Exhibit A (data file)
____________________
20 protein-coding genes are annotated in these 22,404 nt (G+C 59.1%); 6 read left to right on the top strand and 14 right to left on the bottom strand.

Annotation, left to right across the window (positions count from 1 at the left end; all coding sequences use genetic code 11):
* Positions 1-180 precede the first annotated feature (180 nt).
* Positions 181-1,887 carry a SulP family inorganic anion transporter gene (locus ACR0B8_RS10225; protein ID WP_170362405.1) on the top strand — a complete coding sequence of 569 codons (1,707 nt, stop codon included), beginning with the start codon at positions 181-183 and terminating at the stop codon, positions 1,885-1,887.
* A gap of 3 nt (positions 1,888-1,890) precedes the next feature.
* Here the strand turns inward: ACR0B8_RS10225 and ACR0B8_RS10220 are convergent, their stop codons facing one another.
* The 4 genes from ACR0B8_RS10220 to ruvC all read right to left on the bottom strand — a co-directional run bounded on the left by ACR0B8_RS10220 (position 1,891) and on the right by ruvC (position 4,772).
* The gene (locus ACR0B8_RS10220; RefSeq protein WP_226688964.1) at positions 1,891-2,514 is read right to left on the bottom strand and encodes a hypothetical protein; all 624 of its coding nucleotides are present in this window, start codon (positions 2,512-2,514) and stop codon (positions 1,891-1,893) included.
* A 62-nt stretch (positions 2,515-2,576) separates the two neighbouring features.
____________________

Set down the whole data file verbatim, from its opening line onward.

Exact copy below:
20 protein-coding genes are annotated in these 22,404 nt (G+C 59.1%); 6 read left to right on the top strand and 14 right to left on the bottom strand.

Annotation, left to right across the window (positions count from 1 at the left end; all coding sequences use genetic code 11):
* Positions 1-180 precede the first annotated feature (180 nt).
* Positions 181-1,887 carry a SulP family inorganic anion transporter gene (locus ACR0B8_RS10225; protein ID WP_170362405.1) on the top strand — a complete coding sequence of 569 codons (1,707 nt, stop codon included), beginning with the start codon at positions 181-183 and terminating at the stop codon, positions 1,885-1,887.
* A gap of 3 nt (positions 1,888-1,890) precedes the next feature.
* Here the strand turns inward: ACR0B8_RS10225 and ACR0B8_RS10220 are convergent, their stop codons facing one another.
* The 4 genes from ACR0B8_RS10220 to ruvC all read right to left on the bottom strand — a co-directional run bounded on the left by ACR0B8_RS10220 (position 1,891) and on the right by ruvC (position 4,772).
* The gene (locus ACR0B8_RS10220; RefSeq protein WP_226688964.1) at positions 1,891-2,514 is read right to left on the bottom strand and encodes a hypothetical protein; all 624 of its coding nucleotides are present in this window, start codon (positions 2,512-2,514) and stop codon (positions 1,891-1,893) included.
* A 62-nt stretch (positions 2,515-2,576) separates the two neighbouring features.